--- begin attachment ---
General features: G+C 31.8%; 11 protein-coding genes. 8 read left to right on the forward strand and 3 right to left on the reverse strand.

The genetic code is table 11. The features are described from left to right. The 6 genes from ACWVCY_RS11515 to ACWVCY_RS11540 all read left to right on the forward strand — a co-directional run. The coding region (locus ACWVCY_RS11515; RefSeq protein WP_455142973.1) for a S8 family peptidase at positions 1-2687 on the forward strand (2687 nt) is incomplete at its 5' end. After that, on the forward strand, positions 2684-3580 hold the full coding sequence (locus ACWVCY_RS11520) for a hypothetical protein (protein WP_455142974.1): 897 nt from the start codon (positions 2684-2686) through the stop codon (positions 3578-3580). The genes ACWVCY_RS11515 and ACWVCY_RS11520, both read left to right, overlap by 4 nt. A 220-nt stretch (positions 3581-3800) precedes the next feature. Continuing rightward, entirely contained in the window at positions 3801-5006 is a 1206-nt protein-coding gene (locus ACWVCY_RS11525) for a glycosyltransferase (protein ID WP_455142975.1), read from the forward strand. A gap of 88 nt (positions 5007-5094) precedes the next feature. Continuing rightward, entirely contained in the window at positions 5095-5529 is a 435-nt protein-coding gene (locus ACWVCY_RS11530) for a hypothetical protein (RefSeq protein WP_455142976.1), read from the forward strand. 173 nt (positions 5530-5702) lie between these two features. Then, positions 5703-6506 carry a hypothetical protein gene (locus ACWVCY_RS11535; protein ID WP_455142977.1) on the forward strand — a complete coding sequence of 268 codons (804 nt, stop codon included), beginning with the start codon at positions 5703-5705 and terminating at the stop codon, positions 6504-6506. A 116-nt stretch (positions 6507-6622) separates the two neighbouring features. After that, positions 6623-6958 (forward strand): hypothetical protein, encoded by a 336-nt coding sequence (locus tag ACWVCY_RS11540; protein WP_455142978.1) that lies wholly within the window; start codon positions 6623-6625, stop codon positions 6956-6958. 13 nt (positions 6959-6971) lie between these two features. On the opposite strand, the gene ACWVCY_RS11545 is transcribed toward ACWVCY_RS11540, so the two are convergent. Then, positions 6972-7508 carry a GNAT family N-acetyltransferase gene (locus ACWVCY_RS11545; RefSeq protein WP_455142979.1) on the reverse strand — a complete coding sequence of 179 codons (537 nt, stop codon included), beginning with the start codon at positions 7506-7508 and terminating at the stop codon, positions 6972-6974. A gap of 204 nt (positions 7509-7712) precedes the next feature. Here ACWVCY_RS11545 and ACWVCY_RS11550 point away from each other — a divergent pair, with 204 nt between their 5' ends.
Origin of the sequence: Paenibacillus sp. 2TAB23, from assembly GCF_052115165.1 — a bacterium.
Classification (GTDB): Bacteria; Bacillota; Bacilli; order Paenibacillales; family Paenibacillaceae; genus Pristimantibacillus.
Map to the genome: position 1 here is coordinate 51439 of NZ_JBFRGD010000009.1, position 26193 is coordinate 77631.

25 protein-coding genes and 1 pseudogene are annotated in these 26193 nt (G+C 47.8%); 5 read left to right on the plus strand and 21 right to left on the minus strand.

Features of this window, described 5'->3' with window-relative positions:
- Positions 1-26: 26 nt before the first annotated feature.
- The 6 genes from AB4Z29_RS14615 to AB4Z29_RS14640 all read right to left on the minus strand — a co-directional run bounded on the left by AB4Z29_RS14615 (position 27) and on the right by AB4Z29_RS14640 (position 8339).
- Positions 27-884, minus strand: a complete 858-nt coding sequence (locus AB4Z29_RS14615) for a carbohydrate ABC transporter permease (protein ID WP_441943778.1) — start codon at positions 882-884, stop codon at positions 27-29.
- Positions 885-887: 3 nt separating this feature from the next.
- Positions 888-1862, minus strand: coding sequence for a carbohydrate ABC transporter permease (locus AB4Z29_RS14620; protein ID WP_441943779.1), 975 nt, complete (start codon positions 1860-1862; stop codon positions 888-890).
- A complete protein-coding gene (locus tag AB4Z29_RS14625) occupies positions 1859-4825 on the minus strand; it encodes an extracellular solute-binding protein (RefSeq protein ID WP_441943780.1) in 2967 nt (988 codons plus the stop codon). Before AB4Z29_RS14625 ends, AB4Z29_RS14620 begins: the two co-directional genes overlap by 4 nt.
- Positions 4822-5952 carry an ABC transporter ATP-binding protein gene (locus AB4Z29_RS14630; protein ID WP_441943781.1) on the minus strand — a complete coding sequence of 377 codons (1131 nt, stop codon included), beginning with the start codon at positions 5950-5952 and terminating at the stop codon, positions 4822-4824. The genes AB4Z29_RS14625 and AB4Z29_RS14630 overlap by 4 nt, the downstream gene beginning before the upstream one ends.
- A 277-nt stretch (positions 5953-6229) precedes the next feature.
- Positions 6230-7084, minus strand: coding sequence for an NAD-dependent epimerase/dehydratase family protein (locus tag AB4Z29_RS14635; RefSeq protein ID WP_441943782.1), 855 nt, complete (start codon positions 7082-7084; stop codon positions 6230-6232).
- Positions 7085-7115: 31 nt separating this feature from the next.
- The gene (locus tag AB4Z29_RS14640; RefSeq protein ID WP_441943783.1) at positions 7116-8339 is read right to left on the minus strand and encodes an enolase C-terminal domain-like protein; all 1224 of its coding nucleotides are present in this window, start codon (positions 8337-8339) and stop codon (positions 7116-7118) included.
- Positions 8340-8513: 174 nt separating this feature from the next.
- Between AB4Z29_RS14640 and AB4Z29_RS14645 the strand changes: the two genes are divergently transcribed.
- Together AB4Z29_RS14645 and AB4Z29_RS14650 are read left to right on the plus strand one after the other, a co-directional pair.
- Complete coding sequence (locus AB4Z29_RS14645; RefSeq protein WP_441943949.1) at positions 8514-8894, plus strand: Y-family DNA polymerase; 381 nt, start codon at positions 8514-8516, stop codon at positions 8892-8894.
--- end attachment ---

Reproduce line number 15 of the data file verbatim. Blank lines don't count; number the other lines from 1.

- A 277-nt stretch (positions 5953-6229) precedes the next feature.